Monday, November 22, 2010
Las Manos: Golgotha, 1959
In 1959, Easter fell on March 29th. Twelve days before, on Tuesday March 17th, during a period of a fifth grade public school day given over to “religious education,” a ten-year old Lampson Tymers sat forming, with toothpicks, a depiction of Golgotha on purple construction paper.
The toothpicks were of the flat-sided variety, which facilitated building the mass of the hill on which the three crosses stood; each of these were then easily formatted by carefully snapping off sections of the toothpicks and aligning them at right angles to the main stem of the crosses. The bodies of Jesus and the two thieves were left to the imagination. But Lampson didn’t feel the need to use his imagination; the main thing was to finish the assignment within the time alloted.
Some school-supplied version of white “Elmer’s glue” was applied to the toothpicks before laying them onto the construction paper. Not being the neatest of children nor very good at craft-oriented projects, it’s quite possible Lampson’s fingers got increasingly sticky with the glue as he botched the right angles of the crosses, a discomfort, along with a mild vexation that his Golgotha didn’t look as good as that of the crisply attired pretty girl across the aisle, that would not relieved until he made it home an hour or two later, when he could wash his hands in soapy water and dunk his brain in comics or television.
These would be the least of his problems, as he was soon to find out. Toothpicks, crosses, Easter––all of these came together over 51 years ago, along with a certain transgressive act––something he'd done earlier that same day––the consequences of which would divide his still evolving consciousness into a before and an after. Like most transgressions, it was only transgressive because it was perceived as such, but the consequences for Lampson were cataclysmic nonetheless.
That’s why, even today, Lampson remembers his toothpick crucifixion. With a cinematic dovetailing of event, probably due to the deft editing capabilities of memory, he had just completed his Golgotha when he was called to report to the head of the six-grade class, normally presided over by the assistant principal of Amelia R. Lutz School, Mr. Gaertner.
Mr. Gaertner was a tall, young, athletic man, whose head, topped by an army-regulation buzz cut, was too small for his body. Although essentially kind and patient, he was somewhat feared because it was to his office George Sting, the principal, usually delegated issuance of discipline when needed. George Sting was an unprepossessing man of indeterminate middle age, short of stature and suffering from male pattern baldness.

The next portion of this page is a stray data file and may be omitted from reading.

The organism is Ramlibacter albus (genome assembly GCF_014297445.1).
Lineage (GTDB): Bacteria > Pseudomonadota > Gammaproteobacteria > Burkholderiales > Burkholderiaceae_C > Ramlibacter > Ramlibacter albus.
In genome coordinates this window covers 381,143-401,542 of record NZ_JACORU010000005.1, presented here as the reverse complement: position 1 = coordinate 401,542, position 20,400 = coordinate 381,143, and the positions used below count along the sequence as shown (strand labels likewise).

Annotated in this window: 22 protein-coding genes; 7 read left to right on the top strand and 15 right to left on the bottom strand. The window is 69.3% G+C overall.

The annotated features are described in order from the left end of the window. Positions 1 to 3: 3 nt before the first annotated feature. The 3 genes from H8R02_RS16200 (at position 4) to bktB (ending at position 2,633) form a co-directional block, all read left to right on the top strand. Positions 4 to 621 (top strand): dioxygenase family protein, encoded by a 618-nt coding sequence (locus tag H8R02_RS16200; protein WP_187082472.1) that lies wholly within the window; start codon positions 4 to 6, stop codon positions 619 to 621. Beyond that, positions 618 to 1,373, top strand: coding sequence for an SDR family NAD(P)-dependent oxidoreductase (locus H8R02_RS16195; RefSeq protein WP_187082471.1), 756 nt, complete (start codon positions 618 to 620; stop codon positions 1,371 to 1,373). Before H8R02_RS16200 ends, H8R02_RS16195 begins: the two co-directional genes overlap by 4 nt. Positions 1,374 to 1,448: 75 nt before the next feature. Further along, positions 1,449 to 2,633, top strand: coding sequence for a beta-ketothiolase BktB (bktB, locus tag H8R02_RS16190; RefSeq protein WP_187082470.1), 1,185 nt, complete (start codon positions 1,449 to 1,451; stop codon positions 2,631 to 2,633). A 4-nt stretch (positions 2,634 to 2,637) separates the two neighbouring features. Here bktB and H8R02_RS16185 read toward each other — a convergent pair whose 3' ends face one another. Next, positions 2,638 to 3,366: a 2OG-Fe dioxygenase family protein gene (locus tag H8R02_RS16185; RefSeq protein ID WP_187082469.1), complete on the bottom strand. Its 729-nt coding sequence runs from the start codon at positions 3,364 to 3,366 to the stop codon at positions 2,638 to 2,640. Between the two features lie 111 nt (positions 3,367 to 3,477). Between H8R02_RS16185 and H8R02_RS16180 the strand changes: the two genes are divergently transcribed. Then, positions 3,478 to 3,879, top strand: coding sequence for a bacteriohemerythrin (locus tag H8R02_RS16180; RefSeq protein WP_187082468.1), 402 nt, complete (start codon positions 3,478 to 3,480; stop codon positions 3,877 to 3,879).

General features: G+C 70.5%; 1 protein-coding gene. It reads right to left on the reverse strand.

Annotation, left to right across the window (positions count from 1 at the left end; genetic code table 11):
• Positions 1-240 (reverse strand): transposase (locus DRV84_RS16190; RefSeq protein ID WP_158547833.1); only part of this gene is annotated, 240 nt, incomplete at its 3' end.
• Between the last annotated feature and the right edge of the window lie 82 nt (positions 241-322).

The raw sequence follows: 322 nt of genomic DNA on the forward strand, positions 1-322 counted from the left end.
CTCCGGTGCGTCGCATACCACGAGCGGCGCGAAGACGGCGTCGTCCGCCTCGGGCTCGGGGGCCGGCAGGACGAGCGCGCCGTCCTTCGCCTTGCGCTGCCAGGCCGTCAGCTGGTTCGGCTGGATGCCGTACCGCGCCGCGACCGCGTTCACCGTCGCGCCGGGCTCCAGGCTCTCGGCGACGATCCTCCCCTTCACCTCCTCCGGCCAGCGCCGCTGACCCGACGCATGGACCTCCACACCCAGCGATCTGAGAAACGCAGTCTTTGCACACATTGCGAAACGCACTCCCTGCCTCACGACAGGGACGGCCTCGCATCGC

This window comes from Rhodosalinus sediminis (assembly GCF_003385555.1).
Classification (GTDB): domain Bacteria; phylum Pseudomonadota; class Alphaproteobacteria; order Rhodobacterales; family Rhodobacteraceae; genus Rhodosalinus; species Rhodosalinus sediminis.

Lampson’s older brother, already in junior high school, had made a joke of the principal’s name, calling him, “Big Sting,” as if George Sting might be some kind of Dickensian terror to the kids, but this was far from the truth. The principal was actually a rather timid man, hoping things at Amelia Lutz would go smoothly, like they usually did, every single day. It just so happened Lampson’s father was acquainted with George Sting; they were both members of the same chapter of the local Rotary club.
On this Tuesday, however, both he and Mr. Gaertner were absent, attending a conference.
Being summoned, Lampson instead reported to the sixth-grade class––in mid-session just as his fifth grade class had been––headed by a substitute teacher, a middle-aged be-speckled dark-haired lady, who, as he entered, motioned him over to the desk, from which she pulled a lower, right-hand drawer. Laying within it, was a brown paper towel, with two words scrawled upon it, in ink:
In spite of the ink bleeding outwards from each letter, the phrase was very legible. To Lampson, it seemed to scream loudly from its confines in the narrow drawer. He was surprised none of the boys and girls in the class appeared to hear the the paper towel screaming, or were even much aware of his standing there, alone, in front of the class, suddenly numb with the realization of the majestic awfulness of the moment.
Calm and collected, the substitute teacher looked Lampson straight in the eye.
“Did you write this?” she said. What could Lampson do but say, yes, I did, because he had written it. Confession over, the substitute teacher smiled at him, said thank you, and sent him back to his class and his toothpick Golgotha.
To say that Lampson’s own Passion was about to begin would be inappropriate, self-aggrandizing and bad metaphor-sizing: the events that followed those of 3/17/59, although offering cup after cup of lonely anguish and repeated bouts of self-inflicted mental flagellation, climaxed in no rolling away of any stones, no meeting of any Mary in any garden, no touching and confirmation of any wounds by any disciple Thomas, no resurrection, and, finally, no redemption at all.
[to be continued]